Responding to the “extraordinary claims require extraordinary evidences” Objection
by Rob Lundberg
Not too long ago, I was reading Michael Shermer’s preface to Peter Boghossian’s book, A Manual for Creating Atheists. In the preface, he criticizes belief in eternal life, Jesus, and God’s work of salvation as being extraordinary claims made by Bible believing Christians. He reminisced about how he used to be an evangelical Christian, but he found these claims unreasonable. After researching what he calls the truth found in science and ”reason” he became an atheist.
As I was reading Shermer’s remarks, I found something I could not resist addressing. Those of us who have found ourselves talking to someone embracing the “new” (as in popular) atheism may have heard this claim. But Shermer’s ridiculing religious faith was in the context of a popular atheist objection (may I use the term “gauntlet”?) that I want to address in this post: “extraordinary claims require extraordinary evidence.” Where does this statement come from?
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This phrase was first popularized by Carl Sagan (1934-96), who was an astronomer, author, and host of the popular PBS TV series, Cosmos. Along with his television show, Sagan is known for his hundreds of scientific articles, and for being a professor of astronomy at Cornell University in Ithaca, New York. What did Sagan mean by this statement?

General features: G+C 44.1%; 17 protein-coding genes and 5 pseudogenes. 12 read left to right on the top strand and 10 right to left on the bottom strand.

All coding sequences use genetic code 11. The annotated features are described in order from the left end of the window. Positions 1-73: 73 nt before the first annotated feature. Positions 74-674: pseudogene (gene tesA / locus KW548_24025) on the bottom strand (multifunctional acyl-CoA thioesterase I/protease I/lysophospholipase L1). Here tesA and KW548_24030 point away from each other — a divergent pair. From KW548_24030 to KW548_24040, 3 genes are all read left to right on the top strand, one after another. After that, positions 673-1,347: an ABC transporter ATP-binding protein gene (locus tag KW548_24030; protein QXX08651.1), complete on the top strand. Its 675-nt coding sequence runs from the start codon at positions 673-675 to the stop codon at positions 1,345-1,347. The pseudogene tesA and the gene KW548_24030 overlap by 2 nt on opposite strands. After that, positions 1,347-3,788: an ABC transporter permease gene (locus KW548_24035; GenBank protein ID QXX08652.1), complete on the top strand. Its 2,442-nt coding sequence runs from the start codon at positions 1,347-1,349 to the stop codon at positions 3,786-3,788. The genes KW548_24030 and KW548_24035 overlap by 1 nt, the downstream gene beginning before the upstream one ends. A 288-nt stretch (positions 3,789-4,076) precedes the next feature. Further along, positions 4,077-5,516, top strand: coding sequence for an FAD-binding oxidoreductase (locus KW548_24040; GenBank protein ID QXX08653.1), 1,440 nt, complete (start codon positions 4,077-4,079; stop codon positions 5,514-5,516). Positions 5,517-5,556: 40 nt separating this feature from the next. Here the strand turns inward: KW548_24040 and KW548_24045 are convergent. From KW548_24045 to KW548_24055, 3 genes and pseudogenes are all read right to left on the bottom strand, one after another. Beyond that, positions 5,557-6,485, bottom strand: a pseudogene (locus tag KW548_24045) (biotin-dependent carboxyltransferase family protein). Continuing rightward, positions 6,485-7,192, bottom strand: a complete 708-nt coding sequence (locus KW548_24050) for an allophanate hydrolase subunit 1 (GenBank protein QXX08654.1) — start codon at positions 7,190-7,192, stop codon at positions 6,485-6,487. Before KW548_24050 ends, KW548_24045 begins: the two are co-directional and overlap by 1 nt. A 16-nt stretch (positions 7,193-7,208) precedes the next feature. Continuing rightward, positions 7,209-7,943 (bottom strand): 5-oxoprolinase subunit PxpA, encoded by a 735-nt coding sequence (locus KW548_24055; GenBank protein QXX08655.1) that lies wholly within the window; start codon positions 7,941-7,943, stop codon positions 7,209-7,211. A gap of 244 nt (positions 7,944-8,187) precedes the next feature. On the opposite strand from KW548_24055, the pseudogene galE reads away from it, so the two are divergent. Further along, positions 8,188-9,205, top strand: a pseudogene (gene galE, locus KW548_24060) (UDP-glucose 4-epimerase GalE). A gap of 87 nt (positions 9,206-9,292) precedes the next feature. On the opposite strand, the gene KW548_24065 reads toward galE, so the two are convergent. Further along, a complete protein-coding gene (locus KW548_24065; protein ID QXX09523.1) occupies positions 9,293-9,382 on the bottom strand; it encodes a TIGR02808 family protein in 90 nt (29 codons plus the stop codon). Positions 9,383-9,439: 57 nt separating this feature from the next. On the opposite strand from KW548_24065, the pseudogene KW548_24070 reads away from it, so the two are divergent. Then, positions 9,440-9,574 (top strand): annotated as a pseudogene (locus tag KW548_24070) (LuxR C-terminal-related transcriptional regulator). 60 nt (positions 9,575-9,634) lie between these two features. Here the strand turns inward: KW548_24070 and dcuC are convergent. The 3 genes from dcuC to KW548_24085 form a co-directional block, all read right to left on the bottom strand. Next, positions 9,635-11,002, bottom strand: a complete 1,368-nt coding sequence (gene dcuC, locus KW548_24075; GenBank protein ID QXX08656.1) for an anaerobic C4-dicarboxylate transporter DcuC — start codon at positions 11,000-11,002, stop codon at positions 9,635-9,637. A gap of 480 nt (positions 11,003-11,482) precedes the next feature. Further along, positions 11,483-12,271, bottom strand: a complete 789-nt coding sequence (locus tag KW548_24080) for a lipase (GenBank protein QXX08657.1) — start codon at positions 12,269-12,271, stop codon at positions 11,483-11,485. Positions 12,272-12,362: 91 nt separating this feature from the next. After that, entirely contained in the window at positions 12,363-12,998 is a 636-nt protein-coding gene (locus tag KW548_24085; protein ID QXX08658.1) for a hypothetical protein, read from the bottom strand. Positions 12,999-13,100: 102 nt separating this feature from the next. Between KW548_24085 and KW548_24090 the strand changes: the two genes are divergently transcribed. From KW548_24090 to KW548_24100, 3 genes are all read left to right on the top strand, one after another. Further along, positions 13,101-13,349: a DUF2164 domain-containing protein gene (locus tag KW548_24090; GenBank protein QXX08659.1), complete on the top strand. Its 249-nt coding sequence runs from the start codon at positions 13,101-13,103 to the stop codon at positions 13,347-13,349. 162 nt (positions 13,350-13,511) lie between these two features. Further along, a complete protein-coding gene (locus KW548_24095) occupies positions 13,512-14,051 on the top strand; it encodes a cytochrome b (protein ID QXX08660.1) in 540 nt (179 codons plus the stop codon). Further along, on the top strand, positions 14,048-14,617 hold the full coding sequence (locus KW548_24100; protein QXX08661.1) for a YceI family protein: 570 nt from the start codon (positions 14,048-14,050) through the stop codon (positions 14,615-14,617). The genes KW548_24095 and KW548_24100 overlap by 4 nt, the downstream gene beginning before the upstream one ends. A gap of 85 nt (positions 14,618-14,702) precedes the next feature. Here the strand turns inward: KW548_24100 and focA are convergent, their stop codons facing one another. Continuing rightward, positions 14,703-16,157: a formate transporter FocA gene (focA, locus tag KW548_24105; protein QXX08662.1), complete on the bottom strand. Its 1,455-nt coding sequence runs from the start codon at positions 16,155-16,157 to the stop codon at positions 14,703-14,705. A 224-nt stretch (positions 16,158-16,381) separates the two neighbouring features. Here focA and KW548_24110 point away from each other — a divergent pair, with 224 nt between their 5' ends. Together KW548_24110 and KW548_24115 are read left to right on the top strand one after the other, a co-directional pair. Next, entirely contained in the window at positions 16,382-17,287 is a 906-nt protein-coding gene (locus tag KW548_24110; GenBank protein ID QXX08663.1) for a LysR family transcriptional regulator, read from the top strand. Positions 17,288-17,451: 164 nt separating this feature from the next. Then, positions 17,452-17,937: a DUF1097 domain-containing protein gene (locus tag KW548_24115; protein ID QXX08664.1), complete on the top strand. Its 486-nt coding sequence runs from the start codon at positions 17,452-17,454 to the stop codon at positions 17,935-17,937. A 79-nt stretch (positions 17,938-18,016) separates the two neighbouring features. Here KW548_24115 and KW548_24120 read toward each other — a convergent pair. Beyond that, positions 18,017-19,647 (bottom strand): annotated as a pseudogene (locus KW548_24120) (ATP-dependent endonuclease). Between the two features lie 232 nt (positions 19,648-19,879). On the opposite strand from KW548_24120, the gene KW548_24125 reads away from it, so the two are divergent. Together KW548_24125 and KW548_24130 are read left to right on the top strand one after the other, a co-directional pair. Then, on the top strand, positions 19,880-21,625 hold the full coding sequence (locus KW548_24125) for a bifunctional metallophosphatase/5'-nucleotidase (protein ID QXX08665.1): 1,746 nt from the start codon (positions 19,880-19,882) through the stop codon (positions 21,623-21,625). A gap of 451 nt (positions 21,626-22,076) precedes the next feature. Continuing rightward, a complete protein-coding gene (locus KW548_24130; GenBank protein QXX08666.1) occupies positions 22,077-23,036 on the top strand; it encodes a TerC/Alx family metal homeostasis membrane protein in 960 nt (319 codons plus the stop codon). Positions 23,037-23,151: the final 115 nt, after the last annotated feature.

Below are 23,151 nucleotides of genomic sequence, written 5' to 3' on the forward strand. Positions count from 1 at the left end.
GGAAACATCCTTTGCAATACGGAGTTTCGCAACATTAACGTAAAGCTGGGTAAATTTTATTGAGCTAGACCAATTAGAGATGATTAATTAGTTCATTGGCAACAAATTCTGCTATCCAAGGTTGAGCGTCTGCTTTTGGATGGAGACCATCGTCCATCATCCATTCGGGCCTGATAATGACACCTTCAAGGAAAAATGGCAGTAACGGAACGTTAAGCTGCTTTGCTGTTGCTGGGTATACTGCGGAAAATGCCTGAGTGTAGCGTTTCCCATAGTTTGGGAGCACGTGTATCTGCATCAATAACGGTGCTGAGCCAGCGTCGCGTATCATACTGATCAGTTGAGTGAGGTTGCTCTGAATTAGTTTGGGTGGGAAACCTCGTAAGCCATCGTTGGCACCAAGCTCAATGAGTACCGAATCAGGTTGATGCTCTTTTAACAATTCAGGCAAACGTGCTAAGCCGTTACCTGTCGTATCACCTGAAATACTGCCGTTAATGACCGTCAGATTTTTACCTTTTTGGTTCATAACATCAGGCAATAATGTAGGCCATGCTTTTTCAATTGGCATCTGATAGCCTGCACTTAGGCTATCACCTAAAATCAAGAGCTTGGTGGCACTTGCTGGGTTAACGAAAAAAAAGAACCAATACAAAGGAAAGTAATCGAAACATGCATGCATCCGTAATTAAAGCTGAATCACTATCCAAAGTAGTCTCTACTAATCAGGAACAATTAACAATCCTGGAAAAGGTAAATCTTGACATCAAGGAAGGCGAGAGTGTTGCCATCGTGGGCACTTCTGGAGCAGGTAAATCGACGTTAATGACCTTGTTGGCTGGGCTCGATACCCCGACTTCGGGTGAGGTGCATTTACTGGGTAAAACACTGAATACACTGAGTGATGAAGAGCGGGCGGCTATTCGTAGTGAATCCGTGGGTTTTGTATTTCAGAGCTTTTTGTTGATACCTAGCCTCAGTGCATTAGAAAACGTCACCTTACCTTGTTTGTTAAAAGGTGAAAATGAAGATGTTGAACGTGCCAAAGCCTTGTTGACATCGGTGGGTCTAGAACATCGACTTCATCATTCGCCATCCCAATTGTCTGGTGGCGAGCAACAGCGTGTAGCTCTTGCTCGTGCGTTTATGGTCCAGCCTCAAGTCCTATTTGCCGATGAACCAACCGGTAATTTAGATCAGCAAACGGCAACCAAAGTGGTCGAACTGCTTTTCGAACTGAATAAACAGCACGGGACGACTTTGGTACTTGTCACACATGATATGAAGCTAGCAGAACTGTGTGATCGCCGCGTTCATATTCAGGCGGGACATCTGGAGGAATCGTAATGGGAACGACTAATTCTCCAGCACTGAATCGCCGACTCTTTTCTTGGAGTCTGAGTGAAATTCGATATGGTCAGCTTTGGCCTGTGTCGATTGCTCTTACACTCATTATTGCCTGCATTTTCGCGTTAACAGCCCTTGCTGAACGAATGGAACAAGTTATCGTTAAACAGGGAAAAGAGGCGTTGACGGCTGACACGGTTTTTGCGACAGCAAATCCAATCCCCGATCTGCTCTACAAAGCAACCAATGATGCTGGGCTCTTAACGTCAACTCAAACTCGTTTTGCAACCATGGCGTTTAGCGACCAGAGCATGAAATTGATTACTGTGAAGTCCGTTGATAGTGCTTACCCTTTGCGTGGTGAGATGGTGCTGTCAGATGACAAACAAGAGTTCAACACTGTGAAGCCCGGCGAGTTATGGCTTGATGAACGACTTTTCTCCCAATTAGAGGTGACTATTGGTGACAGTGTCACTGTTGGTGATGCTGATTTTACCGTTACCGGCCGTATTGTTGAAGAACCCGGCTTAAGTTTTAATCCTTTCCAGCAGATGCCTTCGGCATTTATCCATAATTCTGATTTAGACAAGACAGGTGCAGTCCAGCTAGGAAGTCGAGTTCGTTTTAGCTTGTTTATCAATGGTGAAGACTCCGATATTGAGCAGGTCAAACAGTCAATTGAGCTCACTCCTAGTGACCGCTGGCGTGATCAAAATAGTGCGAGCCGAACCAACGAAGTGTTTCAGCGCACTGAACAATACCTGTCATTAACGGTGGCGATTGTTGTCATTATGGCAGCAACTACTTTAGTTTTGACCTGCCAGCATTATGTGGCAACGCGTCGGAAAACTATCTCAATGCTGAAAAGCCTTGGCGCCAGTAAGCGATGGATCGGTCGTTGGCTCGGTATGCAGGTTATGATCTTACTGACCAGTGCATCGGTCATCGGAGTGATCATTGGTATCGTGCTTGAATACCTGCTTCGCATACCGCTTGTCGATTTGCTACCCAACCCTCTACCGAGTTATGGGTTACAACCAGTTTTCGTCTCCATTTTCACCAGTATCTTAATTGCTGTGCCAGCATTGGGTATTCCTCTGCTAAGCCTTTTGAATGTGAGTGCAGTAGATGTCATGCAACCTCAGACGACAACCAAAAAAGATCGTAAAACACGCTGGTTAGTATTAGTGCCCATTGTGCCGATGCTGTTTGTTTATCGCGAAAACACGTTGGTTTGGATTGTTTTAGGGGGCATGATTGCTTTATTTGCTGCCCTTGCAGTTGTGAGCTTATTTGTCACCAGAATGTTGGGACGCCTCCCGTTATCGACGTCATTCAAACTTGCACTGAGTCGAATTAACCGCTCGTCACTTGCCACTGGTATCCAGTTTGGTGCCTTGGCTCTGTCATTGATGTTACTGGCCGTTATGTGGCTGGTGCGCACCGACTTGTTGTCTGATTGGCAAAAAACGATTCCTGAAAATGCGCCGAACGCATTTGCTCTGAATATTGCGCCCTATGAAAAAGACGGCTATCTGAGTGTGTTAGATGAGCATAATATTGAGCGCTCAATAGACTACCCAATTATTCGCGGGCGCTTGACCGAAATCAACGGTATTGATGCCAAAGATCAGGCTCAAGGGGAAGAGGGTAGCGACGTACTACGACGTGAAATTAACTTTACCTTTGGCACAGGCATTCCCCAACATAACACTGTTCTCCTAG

Sagan’s dogmatic statement, ‘extraordinary claims require extraordinary evidence‘ is really self-explanatory. Anyone making an extraordinary claim, needs the extraordinary evidence to back up veracity of the claim. For example, if someone said they saw the late great Elvis Presley over at the local McDonalds, they would need some solid circumstantial evidence to back up that claim. In other words, the extraordinary claim would need some extraordinary evidence to show that Elvis was really at the local McDonalds.
May I say that the church is in dire need of training in critical thinking? At the same time, I think there is nothing wrong with having a little healthy skepticism, particularly with some of the wild stuff that is coming up on Facebook walls. To be honest, there are some reasons that I think this statement is really not all that bad. The problem surrounding it is the unbelief encompassing the evidence that we present to the atheist.
So, before I agree with the statement, allow me to present some of the qualifications that are needing to be understood before full agreement can be accepted. Let’s look at those qualifications…